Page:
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well I have notice some discussion about 4wd versus 2wd. I agree that 2wd will get you almost anywhere and a 4wd will just get you in more trouble. especially if you are not an experienced driver. however I ran across this sign in nevada this year. I looked up the law and it's mostly a liability issue. I talked to a leo about it and he said they would not issue a citation unless there was a problem ie you had to summons help for what ever reason, stuck, accident. so just to let everybody know the lawyers have invaded Nevada. highdesertranger
That law doesn't say anything about use - it just says counties are allowed to designate roads as low use and choose not to maintain them. I'm not sure what you could be cited for. It looks like the law has been around since 1993.
I don't know if this is supposed to be about 4wd and lawyers or just 4wd experiences, so here goes:

My first experience with 4wd was with an MPV. I used to live in the mountains of Western Maryland and was looking forward to the MPV in snow. The first bad snow I gingerly drove up one of the hills and by the time I got to the top I was thinking 'this is great!'. About that time I realized I had to come down the other side. 4wd is great climbing a snowy hill, but does nothing for you coming down the other side. From that point on I resolved that it was not intended to take me where I couldn't go previously, but as a tool to help when the going gets rough. As long as I treated it like that it was fine.

My current van is an Astro AWD that I am converting. The Astro AWD is completely automatic, when it detects wheel spin it diverts power to the wheels with traction. I have absolutely no control aver it (other than pulling the AWD fuse). But my first journey in it proved its worth. I was on a dirt road, very narrow, dirt piled up on both sides, when I came to a place where the road was washed out. I'd either have to back up for 1/4 - 1/2 mile or turn it around. I chose to try to turn it around. I backed up 'til I got to the least objectionable place to turn around. I really thought I was going to get stuck, but the AWD pulled us out. It supplied power to the wheels with traction and performed flawlessly, making it seem easy.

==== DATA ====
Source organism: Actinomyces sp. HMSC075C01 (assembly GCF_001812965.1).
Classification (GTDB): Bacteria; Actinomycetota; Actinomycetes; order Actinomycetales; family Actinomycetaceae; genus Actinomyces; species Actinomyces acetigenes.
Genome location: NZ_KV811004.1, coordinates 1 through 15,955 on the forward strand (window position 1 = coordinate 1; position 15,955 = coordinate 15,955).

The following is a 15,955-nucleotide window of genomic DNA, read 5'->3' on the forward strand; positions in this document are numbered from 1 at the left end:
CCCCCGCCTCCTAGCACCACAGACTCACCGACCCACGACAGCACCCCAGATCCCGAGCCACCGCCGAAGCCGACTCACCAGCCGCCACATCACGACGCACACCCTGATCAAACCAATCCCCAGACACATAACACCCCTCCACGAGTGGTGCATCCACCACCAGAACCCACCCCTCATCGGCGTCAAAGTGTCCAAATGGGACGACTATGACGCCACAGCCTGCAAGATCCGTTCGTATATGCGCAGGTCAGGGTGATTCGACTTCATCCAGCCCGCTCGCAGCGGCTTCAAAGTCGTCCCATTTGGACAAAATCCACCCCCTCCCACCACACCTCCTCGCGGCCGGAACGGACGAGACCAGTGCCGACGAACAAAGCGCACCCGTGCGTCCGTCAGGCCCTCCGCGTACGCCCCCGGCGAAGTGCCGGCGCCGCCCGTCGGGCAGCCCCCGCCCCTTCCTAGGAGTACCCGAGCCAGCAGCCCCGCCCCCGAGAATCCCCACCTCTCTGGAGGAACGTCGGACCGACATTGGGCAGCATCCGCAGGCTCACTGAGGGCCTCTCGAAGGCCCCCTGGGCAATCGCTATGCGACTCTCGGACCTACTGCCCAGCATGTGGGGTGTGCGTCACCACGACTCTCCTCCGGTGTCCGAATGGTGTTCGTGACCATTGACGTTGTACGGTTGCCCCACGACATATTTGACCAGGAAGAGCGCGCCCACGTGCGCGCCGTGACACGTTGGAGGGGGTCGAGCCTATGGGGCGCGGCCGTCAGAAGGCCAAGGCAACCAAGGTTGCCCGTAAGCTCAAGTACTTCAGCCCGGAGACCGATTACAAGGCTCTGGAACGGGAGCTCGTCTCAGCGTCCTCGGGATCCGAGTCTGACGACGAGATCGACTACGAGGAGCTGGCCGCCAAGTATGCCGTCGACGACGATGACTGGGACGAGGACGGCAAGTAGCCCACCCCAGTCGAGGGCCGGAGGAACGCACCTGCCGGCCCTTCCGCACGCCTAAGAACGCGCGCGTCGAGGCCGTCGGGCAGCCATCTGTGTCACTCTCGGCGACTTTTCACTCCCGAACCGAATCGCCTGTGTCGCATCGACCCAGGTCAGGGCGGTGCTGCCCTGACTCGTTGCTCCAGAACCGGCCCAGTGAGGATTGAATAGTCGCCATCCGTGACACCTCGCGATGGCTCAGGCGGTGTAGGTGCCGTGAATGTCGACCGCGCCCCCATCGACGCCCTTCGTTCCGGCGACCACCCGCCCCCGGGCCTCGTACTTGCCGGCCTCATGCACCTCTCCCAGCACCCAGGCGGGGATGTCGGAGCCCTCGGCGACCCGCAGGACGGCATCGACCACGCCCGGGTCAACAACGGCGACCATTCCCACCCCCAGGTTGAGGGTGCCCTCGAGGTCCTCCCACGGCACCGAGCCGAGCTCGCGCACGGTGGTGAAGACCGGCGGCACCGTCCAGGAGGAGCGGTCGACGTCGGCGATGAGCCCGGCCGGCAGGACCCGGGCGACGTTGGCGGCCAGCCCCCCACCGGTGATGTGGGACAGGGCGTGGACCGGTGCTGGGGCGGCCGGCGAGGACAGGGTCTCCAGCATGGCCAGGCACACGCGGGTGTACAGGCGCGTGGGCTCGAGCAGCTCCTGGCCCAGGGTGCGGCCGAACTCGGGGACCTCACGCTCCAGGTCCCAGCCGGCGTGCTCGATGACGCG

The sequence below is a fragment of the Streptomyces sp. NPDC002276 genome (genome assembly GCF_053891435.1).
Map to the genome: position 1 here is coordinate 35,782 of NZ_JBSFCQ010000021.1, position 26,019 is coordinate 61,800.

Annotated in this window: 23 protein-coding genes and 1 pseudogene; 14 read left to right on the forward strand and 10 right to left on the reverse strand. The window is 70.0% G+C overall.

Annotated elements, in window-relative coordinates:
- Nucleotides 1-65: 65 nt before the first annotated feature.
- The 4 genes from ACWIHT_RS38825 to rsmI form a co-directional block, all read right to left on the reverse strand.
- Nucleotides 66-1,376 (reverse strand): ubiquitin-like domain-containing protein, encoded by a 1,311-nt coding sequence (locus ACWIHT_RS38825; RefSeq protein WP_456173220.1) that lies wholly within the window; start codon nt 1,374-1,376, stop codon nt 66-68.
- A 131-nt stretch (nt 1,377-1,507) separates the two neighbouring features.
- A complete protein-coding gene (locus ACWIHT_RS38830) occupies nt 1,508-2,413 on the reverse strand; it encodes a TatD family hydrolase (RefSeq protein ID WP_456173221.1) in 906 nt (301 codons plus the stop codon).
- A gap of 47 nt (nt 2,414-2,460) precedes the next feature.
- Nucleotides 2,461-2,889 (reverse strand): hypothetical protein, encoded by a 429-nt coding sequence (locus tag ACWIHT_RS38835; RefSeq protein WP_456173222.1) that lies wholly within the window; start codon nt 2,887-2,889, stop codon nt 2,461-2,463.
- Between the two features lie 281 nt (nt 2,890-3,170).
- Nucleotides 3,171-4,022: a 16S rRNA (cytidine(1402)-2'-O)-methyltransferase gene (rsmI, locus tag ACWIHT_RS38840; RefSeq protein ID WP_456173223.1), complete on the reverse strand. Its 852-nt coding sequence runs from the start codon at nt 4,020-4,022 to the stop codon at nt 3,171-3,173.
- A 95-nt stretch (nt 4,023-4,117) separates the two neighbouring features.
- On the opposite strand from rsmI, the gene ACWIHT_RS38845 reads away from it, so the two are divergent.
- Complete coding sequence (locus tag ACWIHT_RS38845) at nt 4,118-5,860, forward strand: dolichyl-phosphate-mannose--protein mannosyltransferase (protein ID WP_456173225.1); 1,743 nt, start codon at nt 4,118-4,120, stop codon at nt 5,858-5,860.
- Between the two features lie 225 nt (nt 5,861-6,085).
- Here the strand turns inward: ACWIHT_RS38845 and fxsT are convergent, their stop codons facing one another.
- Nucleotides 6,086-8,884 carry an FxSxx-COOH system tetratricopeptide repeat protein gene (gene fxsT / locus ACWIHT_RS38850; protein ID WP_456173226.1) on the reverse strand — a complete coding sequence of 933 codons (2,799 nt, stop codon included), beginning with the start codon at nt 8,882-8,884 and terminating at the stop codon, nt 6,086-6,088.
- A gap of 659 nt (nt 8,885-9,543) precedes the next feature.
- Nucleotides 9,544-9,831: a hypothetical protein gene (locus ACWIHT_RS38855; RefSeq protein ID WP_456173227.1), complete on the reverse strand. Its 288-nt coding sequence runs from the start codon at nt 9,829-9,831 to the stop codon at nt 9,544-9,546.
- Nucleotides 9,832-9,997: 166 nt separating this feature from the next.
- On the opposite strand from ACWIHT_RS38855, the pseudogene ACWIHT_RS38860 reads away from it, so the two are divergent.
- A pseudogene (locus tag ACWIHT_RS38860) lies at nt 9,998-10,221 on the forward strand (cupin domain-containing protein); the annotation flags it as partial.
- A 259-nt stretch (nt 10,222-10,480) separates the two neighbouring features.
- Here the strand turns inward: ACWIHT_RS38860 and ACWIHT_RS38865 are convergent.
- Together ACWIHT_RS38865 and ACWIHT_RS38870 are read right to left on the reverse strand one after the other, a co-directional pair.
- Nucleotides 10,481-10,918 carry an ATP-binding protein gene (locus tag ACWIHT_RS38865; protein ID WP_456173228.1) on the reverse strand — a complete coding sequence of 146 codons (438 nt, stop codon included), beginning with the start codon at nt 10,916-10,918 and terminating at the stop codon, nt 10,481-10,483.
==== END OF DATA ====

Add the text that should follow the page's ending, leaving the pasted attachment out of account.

I had been toying with the idea of converting the Astro to a manual transfer case. That would give me a lo and hi range as well as neutral (just RWD for better fuel economy), but after its performance I'm hesitant to do anything that may adversely effect its operation.
ok sorry about the confusion. when I posted that I stopped half way though the post because company came over. when they left I hurriedly finished it and posted. so the leo I talked to said the law was mainly for liability. so some idiot wouldn't go out get in trouble and try to sue the county or state. he said they wouldn't give a ticket unless there was emergency personnel dispatched to the scene and it was basically a "cover your a**" type of ticket. he also said that this law applied to all non maintained roads in the state even if they are not posted. so in revue any road in Nevada that is not maintained is a 4wd only road. I am not saying that a 2wd wouldn't make it on said road I just wanted to give everybody a heads up on another stupid law that you should be aware of in if you plan on traveling the back roads of Nevada. highdesertranger
Why would I take a 2x4 where I would need a 4x4. My home is fine as a 2x4 99% of the places I would ever go.
most of these roads are fine for a 2wd. I haven't put my truck in 4wd to get unstuck in a couple years. I do put it in every now and again just to spin everything. highdesertranger